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REIA pushes for governments to address housing supply

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The Real Estate Institute of Australia is pushing the federal and state governments to improve planning approval times in order to address diminishing housing supply.

REIA President Adrian Kelly said there should be a long-term, collaborative industry-government plan for housing.

“Transactions are down, with Victoria reducing by 21% over the past five years, while WA saw listings fall by 45% over the past year, indicating a chronic shortage of housing,” Kelly said.

Kelly said the state and federal governments needed to institute reforms including reducing the cost of the development application process, re-zoning reform, improving approval times for development applications, introducing land release programs, and the establishment of a government-led mechanism for reliable data on housing demand and supply.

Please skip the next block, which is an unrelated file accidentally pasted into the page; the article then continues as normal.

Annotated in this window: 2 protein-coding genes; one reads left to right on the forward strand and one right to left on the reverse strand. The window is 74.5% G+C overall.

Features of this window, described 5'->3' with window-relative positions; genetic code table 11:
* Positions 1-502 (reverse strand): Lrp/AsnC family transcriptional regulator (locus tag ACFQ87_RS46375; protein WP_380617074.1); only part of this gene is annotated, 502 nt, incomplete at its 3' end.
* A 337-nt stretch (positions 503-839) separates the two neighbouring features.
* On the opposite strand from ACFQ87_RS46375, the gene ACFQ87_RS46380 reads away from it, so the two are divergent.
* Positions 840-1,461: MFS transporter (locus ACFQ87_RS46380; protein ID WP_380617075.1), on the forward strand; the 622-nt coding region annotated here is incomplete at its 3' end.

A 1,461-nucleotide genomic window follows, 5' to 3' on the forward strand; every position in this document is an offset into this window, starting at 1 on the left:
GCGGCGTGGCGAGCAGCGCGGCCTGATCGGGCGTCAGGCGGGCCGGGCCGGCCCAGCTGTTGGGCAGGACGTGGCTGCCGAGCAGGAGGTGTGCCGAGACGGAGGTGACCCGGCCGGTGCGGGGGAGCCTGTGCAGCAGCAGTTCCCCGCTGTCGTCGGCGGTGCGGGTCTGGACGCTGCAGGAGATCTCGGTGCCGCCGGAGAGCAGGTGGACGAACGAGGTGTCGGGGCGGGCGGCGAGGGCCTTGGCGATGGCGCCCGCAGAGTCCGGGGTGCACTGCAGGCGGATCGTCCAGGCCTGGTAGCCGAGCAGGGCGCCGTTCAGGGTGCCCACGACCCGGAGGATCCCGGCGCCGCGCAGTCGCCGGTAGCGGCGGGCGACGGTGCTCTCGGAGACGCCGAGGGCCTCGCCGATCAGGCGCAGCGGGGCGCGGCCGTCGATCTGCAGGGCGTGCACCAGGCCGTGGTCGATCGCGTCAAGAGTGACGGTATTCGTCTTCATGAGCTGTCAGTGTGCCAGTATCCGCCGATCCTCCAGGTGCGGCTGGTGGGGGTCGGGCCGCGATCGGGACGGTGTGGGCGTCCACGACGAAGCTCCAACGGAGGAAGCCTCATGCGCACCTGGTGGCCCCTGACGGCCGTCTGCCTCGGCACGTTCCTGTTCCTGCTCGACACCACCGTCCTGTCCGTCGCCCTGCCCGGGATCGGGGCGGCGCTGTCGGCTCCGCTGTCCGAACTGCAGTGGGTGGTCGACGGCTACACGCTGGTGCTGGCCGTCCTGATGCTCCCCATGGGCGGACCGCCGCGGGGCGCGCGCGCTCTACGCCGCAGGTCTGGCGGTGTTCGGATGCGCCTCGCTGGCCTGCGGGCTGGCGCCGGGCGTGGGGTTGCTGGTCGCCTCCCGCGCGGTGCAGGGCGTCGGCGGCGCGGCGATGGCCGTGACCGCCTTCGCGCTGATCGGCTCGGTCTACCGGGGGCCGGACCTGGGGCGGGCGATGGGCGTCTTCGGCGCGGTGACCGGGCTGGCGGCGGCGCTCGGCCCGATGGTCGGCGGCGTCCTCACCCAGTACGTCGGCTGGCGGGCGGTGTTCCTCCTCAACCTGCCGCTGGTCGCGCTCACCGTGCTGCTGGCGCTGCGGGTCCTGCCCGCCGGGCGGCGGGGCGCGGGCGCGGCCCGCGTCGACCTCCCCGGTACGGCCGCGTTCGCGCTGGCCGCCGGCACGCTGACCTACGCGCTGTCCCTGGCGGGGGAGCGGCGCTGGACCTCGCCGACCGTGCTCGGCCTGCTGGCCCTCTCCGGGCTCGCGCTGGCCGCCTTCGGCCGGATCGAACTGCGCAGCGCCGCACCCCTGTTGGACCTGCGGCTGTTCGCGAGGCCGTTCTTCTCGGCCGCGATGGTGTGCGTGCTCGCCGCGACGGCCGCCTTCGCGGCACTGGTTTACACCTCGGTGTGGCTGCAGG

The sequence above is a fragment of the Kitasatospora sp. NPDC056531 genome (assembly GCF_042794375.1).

“In the rising market of 2021, this issue continues to be excessively politicised and has become a conversation of public versus private, state versus federal, young versus old, wealthy versus poor, and civil society versus business groups,” Kelly said.

Since 2013, REIA has promoted the idea that more supply is a key way to improve housing affordability. At a strategic policy forum held by the organisation last month, participants agreed that supply was best addressed through a “coordinated and well-funded national housing plan,” REIA said.

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REIA estimated that pre-COVID-19, the inventory shortfall sat at 150,000. The National Housing Finance and Investment Corporation projects that project completions will drop 12% by 2022 – but demand will fully rebound by 2023, bringing the supply crunch back with a vengeance. Meanwhile, it is estimated that net international migration will rise to 235,000 by 2024-25.

“There is no current government planning process to manage this,” REIA said. “Both pre- and post-pandemic, without improved supply planning, it is clear we can expect to see prices jump as supply does not keep pace.”

Ryan SmithRyan Smith is currently an executive editor at Key Media, where he started as a journalist in 2013. He has since he worked his way up to managing editor and is now an executive editor. He edits content for several B2B publications across the U.S., Canada, Australia, and New Zealand. He also writes feature content for trade publications for the insurance and mortgage industries.
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